Posted On September 18, 2014 By In Artist Interviews, Music

Artist Insider: Back to Basics with Cloud Cult

 
 

For every band living the rock and roll lifestyle – smashing guitars and raiding the mini bar a la Iggy Azalea – there is another that’s traded in the high life for an adult one.  And that philosophy doesn’t only apply to tucking in their shirts and adopting 401Ks.  Some have created an entire identity for themselves, completely autonomous as both artists and people.  It’s rare that an indie group is truly independent by these standards, but every once in a while one will peek through the rows of label-puppets.

Such is the story of Duluth eclectic folk group Cloud Cult.  Headed by singer-songwriter Craig Minowa, the Northern Minnesota 8-piece have been self-employed on his home record label Earthology Records since 1997. In addition to giving them the creative freedom to do pretty much whatever they want musically, it also allows Minowa and company to control their carbon footprint as a professional entity.  Since its inception, Earthology has made its mark as a sustainable label, supporting renewable energy, offsetting emissions and recycling CD cases.  Of course no one listens to Cloud Cult just for their idealistic leanings, but it’s still refreshing to see a band that lives the life they sing about –adhering to no one’s code but their own.

The group takes that attitude one step further with their 13th full-length album Unplug, released earlier this year.  Unlike their previous work – including the critically acclaimed Love and Light ChasersUnplug consists entirely of previously released tracks recorded live and acoustically. Fans of their back catalog will revel in the new record’s bare-bones approach, which perfectly complements the sentimentality that their songwriting has always carried.  It’s quiet and intimate in a way that even the lofty moments of Love failed at times to expound.  Some live records tend to go overboard with the audience feedback, as if reminding the listener over and over that yes, this was a live recording. Unplug on the other hand features just enough ambiance to give a personal quality.  As if they were putting on this show just for you.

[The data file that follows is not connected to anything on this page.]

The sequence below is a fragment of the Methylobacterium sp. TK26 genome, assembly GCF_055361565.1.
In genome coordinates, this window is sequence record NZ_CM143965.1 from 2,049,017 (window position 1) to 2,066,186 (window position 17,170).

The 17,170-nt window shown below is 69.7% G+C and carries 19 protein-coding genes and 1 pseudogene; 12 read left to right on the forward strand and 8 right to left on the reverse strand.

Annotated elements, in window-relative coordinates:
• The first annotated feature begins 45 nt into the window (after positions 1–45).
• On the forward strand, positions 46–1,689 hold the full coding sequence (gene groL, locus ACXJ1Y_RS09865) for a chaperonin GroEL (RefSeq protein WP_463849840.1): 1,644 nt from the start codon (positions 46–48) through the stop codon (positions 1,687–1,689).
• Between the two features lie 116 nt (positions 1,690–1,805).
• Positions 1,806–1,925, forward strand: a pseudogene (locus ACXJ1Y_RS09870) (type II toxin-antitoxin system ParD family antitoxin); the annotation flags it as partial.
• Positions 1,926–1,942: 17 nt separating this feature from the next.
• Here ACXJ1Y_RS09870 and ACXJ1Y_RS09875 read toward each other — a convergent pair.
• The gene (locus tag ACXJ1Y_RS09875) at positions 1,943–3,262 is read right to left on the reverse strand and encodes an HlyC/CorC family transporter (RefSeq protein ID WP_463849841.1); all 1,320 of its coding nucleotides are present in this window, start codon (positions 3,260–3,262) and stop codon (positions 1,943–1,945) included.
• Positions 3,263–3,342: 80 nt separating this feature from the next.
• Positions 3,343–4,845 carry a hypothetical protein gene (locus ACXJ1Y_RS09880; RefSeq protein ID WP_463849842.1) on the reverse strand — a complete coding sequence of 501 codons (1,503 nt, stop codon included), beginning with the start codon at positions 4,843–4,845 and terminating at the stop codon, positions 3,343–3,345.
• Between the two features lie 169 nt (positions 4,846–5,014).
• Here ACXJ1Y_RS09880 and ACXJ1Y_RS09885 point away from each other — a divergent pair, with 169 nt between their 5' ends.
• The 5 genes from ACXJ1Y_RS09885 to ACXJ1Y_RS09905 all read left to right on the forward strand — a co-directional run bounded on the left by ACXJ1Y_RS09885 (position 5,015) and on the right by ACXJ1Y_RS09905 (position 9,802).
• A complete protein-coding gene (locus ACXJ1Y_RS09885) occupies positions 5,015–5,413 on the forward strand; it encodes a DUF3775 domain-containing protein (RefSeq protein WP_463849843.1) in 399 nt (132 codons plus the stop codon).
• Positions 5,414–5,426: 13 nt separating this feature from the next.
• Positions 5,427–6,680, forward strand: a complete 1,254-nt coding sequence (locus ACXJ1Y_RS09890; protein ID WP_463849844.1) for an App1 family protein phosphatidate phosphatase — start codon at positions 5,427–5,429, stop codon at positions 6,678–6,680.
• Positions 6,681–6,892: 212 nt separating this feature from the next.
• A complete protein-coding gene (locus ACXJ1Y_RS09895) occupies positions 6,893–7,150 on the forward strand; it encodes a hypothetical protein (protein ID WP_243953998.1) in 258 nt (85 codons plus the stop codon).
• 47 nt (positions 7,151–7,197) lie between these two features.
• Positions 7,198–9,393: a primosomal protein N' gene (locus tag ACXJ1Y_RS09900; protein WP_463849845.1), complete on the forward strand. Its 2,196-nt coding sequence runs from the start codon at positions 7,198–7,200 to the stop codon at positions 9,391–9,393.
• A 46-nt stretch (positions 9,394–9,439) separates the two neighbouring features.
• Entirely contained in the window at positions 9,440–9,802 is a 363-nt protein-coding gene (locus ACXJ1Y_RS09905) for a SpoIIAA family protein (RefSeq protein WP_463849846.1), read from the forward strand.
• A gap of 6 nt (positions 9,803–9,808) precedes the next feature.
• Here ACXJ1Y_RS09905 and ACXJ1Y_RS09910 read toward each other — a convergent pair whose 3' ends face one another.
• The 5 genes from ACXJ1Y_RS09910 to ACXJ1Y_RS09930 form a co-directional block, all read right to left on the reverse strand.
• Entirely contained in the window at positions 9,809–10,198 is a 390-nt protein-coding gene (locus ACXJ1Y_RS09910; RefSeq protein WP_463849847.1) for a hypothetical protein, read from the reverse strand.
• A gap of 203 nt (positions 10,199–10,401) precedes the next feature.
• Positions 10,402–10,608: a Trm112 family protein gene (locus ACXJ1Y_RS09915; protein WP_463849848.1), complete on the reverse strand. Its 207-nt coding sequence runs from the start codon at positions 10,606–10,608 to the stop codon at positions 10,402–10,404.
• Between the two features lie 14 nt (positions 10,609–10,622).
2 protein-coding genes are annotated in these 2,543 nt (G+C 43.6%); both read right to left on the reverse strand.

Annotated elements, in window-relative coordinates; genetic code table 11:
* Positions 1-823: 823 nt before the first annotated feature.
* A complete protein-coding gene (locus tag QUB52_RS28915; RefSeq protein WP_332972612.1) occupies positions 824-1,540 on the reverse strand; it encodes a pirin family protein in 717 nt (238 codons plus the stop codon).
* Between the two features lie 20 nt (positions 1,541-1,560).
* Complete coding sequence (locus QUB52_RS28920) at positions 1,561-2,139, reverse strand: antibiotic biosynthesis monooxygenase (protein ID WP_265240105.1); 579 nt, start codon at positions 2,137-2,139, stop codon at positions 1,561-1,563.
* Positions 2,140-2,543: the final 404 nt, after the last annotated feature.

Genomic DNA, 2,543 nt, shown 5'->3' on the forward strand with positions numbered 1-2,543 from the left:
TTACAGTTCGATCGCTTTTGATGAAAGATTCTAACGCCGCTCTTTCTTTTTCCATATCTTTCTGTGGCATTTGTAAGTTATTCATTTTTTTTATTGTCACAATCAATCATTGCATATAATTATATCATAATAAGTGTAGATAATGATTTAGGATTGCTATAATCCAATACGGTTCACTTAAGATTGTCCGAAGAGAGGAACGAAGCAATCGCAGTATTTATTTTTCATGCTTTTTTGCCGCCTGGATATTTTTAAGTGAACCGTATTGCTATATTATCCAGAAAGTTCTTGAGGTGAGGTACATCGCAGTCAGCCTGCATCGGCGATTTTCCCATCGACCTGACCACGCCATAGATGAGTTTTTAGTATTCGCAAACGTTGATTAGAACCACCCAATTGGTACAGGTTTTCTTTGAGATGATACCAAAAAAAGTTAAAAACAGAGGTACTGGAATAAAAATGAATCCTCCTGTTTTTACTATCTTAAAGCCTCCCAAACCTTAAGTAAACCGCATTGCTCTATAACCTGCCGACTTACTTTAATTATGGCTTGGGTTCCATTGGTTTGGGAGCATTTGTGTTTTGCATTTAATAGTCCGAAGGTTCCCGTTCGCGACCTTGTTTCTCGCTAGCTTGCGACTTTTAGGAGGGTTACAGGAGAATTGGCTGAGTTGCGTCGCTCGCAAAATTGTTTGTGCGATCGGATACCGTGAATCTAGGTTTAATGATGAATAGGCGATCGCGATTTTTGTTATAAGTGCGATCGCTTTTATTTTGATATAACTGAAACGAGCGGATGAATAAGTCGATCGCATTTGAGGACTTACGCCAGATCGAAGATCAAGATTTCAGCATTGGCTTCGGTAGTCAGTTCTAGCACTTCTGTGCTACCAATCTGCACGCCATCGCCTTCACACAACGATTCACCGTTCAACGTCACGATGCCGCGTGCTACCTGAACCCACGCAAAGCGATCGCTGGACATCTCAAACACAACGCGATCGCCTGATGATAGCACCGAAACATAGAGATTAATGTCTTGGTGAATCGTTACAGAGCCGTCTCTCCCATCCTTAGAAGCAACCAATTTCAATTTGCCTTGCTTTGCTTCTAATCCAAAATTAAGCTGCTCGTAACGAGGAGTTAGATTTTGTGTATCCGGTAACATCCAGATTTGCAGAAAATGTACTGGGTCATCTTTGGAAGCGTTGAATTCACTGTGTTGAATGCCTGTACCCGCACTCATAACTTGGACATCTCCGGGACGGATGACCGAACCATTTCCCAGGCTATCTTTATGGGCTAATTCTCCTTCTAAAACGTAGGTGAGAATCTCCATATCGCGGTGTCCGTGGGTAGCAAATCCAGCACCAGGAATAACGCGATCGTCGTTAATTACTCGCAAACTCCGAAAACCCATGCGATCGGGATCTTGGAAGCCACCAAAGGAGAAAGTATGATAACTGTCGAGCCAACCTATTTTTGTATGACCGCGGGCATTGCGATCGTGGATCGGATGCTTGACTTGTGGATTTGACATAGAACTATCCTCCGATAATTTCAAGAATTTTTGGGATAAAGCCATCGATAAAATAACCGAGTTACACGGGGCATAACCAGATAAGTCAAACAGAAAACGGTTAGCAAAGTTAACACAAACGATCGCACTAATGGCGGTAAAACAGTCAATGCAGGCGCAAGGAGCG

If you live in the LA area, you may be able to experience this first hand.  Tonight at the Troubadour in West Hollywood, Cloud Cult finish the final leg of their Unplug tour, complete with both acoustic and fully plugged in sets.

Luckily, I was able to catch a word with Minowa in advance of the show where we discussed Unplug, Earthology and what’s up next for the band.

Anthony: Let’s start with a little background. How did Cloud Cult first come to be?

Minowa: It started as a solo studio project with no intention of making a live band out of it. But the second album charted so well on college radio, I decided to make it into a live band.

Anthony: Is there a story behind the name Cloud Cult?

Minowa: It refers to a sect of ancient Native American prophecies that discuss a future where humans allow their technological growth to exceed their spiritual growth, and things sort of fall apart. The idea is to keep a balance between those two aspects of human evolution.